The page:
Creating the perfect mystery
J'Lah Johnson '20

Throughout the semester in Women's Detective Fiction, we read both collaboratively and individually, multiple fiction mystery and detective novels by extraordinary authors such as P.D. James and Agatha Christie. Throughout the semester we not only read these novels and took note of the details of the story lines, we also studied how each author used and incorporated domestic epistemology into their plots and story lines. Domestic epistemology is the study of how one may solve mysteries. In our class capstone project, we emailed adults all around campus to help us set up a mystery for the seventh-period Womens' Detective Fiction class.

We decided that Ms. Deal-LeMay would be our murderer who killed Ms. Bradbury and Ms. McGlohon because she wanted to work with the Saint Mary's Alumnae rather than the student ambassadors in Admission. Everybody in our class contributed in many ways. I personally contributed by contacting Ms. Novia to work with her to create our very own version of the Saint Mary's Buzz which announced the poison outbreak on campus and even had a letter from Head of School Mr. O'Shea, included in it. I also worked hand-in-hand with Ava Blane to write Ms. Deal-LeMay's suicide note and confession letter. I also was a part of the bunch who did a test run around campus to make sure everything would run smoothly, and everything was set in place for seventh period's class to solve.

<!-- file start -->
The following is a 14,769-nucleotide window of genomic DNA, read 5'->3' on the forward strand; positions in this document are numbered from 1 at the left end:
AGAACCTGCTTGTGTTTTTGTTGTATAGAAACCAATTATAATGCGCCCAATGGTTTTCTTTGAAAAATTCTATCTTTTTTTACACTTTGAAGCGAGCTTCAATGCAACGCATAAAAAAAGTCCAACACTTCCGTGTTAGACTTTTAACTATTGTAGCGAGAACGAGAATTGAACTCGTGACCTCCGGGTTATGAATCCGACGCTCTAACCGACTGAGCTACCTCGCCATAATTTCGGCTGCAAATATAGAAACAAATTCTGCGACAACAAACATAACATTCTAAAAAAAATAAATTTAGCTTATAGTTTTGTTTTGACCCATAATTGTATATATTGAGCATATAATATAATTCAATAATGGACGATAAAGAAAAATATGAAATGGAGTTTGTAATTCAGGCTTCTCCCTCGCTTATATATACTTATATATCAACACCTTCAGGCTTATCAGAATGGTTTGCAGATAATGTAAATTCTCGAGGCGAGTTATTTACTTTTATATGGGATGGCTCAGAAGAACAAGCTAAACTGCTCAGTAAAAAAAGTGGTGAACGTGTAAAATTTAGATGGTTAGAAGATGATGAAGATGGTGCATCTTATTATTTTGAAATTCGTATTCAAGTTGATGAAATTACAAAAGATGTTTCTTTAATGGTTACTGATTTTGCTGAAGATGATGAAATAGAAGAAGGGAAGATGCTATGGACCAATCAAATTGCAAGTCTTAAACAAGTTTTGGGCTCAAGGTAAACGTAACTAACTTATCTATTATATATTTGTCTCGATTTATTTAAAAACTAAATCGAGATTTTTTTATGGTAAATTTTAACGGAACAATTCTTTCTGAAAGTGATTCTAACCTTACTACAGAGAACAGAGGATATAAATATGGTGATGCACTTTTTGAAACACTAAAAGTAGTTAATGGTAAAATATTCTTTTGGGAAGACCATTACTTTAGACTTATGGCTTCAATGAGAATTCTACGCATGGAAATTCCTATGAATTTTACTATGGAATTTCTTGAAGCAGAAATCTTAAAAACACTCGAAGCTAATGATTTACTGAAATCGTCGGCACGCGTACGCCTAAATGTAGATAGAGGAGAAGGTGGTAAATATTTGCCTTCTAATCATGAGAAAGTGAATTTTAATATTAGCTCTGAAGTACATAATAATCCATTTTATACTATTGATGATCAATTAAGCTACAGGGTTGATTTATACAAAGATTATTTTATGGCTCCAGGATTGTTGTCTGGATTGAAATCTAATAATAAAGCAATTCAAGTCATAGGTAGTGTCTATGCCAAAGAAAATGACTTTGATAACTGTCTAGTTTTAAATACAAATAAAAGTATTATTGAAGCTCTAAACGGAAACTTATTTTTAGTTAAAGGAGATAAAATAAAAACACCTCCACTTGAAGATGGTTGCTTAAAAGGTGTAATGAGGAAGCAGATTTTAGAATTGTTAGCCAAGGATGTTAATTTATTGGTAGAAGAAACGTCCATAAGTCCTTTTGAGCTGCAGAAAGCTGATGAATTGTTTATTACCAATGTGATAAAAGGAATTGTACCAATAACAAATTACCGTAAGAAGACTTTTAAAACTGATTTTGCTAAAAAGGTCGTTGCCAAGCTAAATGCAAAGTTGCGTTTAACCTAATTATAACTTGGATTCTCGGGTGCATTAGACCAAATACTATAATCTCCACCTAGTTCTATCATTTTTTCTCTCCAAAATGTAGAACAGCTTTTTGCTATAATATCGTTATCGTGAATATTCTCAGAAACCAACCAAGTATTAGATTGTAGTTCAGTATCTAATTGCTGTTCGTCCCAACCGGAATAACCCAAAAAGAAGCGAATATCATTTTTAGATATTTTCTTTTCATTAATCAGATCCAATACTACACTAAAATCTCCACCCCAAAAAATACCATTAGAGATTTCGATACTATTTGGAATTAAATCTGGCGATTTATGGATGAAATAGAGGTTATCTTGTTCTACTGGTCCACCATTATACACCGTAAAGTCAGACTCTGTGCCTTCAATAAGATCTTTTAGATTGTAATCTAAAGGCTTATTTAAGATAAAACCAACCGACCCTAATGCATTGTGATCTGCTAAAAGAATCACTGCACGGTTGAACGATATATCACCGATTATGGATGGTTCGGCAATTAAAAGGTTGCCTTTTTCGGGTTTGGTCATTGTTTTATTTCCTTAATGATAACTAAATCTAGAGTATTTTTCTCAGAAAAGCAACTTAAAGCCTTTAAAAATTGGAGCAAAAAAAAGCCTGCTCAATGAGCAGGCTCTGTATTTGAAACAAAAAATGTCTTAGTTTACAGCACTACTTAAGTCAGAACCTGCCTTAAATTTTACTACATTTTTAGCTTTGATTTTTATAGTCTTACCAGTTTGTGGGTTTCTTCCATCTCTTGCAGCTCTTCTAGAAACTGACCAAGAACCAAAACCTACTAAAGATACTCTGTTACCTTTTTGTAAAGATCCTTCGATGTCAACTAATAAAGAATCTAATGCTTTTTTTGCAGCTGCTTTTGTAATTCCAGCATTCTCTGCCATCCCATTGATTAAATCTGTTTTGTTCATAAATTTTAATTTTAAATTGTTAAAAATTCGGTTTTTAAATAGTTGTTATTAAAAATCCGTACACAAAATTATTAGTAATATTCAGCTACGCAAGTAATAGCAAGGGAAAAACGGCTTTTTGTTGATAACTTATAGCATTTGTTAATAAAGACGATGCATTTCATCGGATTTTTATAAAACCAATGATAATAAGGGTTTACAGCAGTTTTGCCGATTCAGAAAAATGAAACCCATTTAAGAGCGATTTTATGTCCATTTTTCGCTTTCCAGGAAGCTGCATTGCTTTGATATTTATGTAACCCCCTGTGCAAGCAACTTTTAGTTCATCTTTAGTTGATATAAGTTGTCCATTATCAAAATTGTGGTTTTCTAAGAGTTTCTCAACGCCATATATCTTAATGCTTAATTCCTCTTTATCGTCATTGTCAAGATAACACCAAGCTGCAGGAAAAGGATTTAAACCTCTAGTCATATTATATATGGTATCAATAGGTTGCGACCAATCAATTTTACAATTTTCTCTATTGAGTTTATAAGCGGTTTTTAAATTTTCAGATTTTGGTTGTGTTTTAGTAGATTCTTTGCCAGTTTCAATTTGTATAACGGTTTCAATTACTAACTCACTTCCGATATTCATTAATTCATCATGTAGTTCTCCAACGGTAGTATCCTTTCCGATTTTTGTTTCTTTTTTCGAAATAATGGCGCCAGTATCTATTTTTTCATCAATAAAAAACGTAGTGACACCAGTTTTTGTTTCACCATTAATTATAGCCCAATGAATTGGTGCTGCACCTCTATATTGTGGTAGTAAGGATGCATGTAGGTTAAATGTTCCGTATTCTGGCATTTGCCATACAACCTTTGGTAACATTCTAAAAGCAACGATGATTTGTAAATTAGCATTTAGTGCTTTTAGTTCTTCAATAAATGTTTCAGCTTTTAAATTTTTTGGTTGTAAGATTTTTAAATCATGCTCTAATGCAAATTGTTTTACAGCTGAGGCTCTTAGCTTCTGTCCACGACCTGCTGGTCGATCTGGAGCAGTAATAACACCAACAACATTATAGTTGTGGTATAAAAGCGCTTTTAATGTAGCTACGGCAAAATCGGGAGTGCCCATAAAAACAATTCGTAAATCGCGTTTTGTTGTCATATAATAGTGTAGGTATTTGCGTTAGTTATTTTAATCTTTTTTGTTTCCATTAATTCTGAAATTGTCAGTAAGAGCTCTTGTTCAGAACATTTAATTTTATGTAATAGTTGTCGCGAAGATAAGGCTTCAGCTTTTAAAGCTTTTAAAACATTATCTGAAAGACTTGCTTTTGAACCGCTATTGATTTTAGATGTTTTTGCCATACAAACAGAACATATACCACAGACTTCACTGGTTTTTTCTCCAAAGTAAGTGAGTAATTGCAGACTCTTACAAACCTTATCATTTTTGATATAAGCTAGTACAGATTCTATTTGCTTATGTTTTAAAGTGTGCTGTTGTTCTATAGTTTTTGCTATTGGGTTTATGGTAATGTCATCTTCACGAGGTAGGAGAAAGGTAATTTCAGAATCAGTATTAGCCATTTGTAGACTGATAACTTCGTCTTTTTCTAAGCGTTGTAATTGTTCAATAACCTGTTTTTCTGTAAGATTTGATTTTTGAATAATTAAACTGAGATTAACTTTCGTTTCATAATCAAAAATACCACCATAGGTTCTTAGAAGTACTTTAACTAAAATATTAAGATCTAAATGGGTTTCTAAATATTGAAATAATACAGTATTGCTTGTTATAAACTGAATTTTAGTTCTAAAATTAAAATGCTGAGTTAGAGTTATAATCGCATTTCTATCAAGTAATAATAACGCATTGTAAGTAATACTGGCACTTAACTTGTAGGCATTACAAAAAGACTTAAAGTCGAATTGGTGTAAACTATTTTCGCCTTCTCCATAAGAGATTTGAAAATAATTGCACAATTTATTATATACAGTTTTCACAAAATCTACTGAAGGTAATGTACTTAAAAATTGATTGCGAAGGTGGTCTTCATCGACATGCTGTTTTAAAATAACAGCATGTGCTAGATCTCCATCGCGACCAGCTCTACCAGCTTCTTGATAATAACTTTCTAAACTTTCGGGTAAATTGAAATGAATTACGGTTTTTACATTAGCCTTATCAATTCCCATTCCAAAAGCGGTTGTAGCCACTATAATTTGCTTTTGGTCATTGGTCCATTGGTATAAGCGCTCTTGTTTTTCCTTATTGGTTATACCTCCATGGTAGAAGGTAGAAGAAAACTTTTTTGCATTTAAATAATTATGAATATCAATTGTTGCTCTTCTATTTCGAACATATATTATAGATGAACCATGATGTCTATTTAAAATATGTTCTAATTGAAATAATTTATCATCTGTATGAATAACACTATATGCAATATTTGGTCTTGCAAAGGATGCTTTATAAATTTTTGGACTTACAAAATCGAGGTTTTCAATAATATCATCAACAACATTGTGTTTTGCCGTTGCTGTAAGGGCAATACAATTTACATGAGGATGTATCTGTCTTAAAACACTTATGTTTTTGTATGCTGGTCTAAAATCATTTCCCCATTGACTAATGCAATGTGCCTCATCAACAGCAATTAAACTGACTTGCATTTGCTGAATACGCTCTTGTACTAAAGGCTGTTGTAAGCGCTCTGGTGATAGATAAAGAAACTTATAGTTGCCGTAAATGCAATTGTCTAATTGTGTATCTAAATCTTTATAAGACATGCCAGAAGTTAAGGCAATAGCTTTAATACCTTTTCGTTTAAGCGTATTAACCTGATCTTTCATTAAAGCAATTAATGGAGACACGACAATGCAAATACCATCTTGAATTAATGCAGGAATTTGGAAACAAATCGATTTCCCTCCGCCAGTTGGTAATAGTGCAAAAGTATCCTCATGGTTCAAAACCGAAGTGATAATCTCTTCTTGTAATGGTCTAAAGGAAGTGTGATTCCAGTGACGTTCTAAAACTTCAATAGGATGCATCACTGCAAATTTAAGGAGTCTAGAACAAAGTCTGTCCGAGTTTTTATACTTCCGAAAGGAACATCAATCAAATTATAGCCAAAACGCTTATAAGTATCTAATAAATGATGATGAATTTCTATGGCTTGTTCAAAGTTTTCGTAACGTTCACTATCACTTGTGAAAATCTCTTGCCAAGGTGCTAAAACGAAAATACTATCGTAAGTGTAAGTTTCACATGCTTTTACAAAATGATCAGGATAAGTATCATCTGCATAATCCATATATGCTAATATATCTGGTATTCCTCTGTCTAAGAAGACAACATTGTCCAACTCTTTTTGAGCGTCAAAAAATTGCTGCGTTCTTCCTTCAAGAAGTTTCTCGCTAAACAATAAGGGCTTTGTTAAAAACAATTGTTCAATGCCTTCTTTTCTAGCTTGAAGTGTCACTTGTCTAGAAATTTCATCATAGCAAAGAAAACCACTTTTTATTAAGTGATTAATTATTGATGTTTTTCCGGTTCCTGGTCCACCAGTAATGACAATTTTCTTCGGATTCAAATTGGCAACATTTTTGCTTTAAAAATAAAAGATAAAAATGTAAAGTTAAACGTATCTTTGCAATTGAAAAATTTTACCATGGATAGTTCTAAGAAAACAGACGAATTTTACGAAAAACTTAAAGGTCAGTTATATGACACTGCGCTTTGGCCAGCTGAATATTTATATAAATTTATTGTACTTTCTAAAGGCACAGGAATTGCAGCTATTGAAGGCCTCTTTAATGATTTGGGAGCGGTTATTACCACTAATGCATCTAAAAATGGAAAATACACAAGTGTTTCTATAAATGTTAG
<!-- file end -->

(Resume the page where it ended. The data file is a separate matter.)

Completing this capstone project helped me truly understand the difficulty of domestic epistemology and helped me realize truly how talented women's detective fiction writers are. Although we worked as a large team, I recognized how there were many key components that play into creating a mystery. These key components included clues, artwork, and crime scene set-up. I also realized that you not only have to formulate ideas for a murderer, you also have to create possible motives, the true motive, victims, other suspects, clues, and more. I always knew it was very hard to keep up with victims and suspects in stories. A prime example of this difficulty is shown when the class read Shroud by P.D. James and not only as an individual but also as a class we experienced difficulty in organizing who was who. Now as the person who helped create a mystery, I understand that it is even harder for the author to organize these things. Doing the capstone project not only helped me understand the difficulty of domestic epistemology, it also helped my appreciation grow more and more for authors like Agatha Christie and P.D. James who not only face such difficulty when writing their novels, but also make the best out of it to create stories that make it impossible for you to put their books down.